Bach Moa 2 Lite | Review - Outdoors Magic

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Bach Moa 2 Lite | Review

A tried and tested design, we’ve found this two-person tent makes for the ideal shelter on long-distance adventures

The Bach Moa 2 Lite is a 1.8kg two-pole tunnel tent designed for three-season use. It’s one of those two-person tents that has an excellent space-to-weight ratio due to its quality design and high spec materials, but it also has a pretty hefty price tag. So, is it worth the price?

I’ve been using this on a few trips in the Welsh hills, including in Bannau Brycheiniog (the Brecon Beacons) and in the Preseli Hills over in the west. 


The Bach brand has been around for decades now. While it began as a backpack manufacturer in Ireland, today it’s now based in Switzerland and is under the umbrella of the Scott Sports Group. Backpacks are still definitely a bit part of the Bach wheelhouse (the impressive Bach Molecule is a case in point), but they’ve also now got sleeping bags, sleeping mats and a pretty vast collection of tents too. 

Testing the Moa 2 Lite in the Welsh hills. Photos: Dave Macfarlane

If you’ve looked at the Bach tent range and thought it looks familiar for some reason, that’ll be because the designs used to be part of Dutch brand Nigor’s offering. When Nigor sadly went kaput a few years ago, Bach bought the models and had them produced unchanged from the originals. That to me, is a really good thing, because I was always highly impressed by any Nigor tent that I tried, particularly the Nigor Didis 2.


The materials Bach have employed are all very high spec and good quality. The flysheet, for instance, is a high tenacity ripstop Nylon with silicone coating on both sides. The inner mesh is a 15D air permeable ripstop Nylon with a 40D ripstop Nylon floor coated with a TPU laminate and the poles are all DAC and made from a lightweight but durable aluminium.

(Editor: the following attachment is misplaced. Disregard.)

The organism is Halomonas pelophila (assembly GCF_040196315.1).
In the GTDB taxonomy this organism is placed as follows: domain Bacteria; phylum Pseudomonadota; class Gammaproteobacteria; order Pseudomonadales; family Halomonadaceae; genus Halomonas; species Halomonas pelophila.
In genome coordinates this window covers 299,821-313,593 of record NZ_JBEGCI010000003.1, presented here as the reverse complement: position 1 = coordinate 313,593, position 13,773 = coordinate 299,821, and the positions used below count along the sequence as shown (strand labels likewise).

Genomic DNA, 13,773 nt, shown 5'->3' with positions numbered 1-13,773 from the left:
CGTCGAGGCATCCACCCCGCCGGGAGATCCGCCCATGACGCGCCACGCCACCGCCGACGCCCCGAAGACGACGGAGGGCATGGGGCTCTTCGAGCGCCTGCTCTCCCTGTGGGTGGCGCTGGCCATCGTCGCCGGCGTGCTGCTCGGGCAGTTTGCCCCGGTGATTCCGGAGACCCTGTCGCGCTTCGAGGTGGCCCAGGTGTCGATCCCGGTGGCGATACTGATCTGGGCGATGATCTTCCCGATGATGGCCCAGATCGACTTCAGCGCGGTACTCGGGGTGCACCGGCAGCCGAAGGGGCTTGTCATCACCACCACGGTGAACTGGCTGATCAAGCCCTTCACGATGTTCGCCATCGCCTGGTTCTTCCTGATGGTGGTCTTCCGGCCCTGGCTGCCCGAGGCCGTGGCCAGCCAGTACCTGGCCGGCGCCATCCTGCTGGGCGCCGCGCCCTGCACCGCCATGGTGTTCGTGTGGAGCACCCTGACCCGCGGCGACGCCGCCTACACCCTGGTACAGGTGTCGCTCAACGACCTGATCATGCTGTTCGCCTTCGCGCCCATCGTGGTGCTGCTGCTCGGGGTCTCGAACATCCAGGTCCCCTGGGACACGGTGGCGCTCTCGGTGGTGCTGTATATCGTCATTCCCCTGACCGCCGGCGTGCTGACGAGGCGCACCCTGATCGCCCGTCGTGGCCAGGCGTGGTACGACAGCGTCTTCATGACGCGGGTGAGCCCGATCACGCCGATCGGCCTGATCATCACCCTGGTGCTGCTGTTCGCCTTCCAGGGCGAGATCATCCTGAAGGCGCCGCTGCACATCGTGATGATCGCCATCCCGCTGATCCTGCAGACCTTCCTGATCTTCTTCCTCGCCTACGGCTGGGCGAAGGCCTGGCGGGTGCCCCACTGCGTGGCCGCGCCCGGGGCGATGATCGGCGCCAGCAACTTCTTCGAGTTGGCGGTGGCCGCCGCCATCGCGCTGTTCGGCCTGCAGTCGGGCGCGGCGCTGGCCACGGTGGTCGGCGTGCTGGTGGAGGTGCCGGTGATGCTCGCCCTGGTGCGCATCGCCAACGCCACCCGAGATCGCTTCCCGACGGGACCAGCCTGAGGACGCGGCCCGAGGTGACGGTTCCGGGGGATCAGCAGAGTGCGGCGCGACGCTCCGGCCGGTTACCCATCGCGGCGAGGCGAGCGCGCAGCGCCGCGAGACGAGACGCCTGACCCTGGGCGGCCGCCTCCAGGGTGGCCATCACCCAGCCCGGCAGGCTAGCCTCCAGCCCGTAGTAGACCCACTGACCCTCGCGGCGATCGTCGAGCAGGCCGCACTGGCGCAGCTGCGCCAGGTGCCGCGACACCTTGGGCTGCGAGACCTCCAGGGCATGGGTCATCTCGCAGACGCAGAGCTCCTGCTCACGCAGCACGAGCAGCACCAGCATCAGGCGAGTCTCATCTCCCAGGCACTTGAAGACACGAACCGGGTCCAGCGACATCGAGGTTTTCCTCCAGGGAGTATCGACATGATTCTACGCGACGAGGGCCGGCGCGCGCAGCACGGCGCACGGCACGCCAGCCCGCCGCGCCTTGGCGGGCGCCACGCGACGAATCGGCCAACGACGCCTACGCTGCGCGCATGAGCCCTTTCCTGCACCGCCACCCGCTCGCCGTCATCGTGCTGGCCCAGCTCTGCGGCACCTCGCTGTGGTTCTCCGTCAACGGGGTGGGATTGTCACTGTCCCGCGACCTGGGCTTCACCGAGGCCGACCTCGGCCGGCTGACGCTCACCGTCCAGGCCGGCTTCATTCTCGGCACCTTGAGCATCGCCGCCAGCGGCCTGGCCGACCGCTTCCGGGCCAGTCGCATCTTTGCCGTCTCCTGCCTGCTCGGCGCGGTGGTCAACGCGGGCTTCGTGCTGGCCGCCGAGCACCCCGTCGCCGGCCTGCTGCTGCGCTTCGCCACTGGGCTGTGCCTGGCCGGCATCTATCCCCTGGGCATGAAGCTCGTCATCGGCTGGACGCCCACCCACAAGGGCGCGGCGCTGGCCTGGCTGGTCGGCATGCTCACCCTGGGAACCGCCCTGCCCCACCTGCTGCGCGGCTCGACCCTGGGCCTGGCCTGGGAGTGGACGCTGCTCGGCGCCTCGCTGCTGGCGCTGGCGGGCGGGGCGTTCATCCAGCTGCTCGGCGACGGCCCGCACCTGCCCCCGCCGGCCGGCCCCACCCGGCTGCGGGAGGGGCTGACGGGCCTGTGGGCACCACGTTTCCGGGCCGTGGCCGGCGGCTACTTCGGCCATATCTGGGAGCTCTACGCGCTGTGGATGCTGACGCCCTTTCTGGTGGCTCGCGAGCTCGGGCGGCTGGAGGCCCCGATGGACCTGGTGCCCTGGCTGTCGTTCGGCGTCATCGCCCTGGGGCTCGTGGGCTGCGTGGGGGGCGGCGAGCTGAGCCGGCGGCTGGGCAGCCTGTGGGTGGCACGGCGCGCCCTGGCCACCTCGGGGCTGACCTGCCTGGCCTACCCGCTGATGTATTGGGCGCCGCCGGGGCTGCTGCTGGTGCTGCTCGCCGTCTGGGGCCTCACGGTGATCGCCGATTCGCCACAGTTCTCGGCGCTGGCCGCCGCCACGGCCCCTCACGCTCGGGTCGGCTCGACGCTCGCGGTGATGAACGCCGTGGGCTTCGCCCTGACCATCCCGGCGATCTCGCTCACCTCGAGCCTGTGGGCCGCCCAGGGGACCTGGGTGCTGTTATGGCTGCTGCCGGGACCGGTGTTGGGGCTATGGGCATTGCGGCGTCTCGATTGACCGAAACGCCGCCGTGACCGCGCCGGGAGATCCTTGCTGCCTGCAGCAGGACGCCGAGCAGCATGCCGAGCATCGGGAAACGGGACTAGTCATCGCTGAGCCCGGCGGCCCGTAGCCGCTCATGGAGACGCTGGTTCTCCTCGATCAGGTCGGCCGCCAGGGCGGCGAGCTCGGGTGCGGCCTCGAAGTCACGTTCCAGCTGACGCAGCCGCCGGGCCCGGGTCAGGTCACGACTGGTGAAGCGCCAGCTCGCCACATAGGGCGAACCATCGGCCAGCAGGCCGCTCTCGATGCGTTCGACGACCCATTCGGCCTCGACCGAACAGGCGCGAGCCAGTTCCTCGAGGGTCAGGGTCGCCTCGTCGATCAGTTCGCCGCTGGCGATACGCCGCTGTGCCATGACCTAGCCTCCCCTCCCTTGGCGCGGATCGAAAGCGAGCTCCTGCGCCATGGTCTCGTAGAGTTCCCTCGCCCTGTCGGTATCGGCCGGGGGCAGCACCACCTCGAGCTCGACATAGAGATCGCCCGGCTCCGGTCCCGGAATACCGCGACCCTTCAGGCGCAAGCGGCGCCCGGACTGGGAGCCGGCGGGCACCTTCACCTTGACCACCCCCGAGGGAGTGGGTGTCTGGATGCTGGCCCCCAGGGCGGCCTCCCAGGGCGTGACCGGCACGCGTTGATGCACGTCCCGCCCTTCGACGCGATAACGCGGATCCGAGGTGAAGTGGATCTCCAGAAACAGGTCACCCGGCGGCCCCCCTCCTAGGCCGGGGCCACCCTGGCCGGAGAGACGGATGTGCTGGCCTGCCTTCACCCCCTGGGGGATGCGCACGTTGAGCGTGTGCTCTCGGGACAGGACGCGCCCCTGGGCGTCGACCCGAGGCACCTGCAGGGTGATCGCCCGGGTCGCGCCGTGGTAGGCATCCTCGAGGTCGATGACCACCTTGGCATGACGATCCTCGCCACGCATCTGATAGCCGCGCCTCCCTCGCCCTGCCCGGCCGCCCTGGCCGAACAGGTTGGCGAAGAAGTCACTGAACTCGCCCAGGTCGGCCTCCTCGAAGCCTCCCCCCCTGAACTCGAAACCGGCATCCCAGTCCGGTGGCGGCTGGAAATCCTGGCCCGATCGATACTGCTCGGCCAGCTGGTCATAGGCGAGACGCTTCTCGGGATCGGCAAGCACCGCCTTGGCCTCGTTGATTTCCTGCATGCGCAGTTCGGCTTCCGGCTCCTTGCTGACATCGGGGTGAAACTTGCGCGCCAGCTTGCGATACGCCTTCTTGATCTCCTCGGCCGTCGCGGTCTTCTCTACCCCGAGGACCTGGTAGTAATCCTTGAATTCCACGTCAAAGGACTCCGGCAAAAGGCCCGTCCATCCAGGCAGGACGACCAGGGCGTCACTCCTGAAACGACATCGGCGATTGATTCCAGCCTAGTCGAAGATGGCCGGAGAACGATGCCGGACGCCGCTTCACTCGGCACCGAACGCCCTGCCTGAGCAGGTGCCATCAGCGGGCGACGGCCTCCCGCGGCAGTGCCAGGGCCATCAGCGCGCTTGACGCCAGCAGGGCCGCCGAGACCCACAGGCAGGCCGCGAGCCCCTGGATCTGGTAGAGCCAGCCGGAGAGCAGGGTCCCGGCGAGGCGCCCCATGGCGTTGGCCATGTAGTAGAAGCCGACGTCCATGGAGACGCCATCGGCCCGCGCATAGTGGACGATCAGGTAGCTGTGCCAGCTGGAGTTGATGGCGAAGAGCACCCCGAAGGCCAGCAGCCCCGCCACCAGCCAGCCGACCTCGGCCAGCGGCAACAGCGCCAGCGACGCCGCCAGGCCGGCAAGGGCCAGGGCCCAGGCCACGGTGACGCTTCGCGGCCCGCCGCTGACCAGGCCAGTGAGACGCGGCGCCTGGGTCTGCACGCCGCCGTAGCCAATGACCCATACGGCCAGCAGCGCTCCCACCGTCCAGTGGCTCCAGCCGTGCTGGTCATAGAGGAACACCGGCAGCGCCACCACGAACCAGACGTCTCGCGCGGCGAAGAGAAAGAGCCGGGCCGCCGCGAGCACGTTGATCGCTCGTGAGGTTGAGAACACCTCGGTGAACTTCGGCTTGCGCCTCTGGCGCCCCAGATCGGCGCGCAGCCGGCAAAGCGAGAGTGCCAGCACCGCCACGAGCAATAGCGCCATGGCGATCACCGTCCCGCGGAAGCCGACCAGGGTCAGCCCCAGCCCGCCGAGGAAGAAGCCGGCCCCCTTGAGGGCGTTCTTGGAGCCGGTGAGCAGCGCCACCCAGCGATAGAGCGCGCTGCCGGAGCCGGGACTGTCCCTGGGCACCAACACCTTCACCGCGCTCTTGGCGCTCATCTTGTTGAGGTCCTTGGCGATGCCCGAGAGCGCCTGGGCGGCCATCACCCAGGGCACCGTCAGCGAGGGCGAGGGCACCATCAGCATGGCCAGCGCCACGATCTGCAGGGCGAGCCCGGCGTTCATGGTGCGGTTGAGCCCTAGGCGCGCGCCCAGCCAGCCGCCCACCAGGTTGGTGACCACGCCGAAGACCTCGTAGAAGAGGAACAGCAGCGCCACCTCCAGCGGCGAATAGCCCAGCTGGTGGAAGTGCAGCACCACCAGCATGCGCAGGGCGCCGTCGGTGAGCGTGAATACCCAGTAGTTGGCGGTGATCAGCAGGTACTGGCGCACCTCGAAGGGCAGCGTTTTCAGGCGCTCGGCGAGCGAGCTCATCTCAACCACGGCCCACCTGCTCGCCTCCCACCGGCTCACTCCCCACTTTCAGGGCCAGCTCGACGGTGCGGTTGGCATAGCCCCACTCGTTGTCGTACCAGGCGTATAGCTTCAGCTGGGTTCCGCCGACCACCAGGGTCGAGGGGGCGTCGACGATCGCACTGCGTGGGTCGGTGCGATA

The stuff sack appears to be made from the same material as the flysheet. It’s a pretty basic top-loading design with a toggled drawcord. I found it’s a pretty good size; it’s small, but it’s still easy to pack the tent into.


I found this tent very easy to pitch and was able to have it up and ready within about 5 minutes the first time I used it, mainly thanks to the colour coded poles. It’s outer pitched first – always handy when it comes to UK use – and you can also pitch it with the inner already attached. If you want to take a minimalist, lightweight approach you can use the Moa 2 Lite without the inner.

The Bach Moa 2 Lite is also designed so that you can roll back the flysheet at the porch and at the rear so that on clear nights you can get maximum ventilation and the option for a bit of stargazing while still being protected by the inner tent from insects – or other creatures!

I generally find two pole tunnel tents to be very handy and reliable designs. This is no different. It’s been stable in the strong winds I’ve used it in, but that’s so long as the tail end is pitched facing into the wind. If the wind switches directions, you either have to put up with a bit of billowing or you need to get out to re-angle the tent. This, of course, tends to be the case with all tunnel tents. I’d be happy using this in most conditions from spring to autumn, though when really rough stuff is in store, you’d want to ensure this is well sheltered.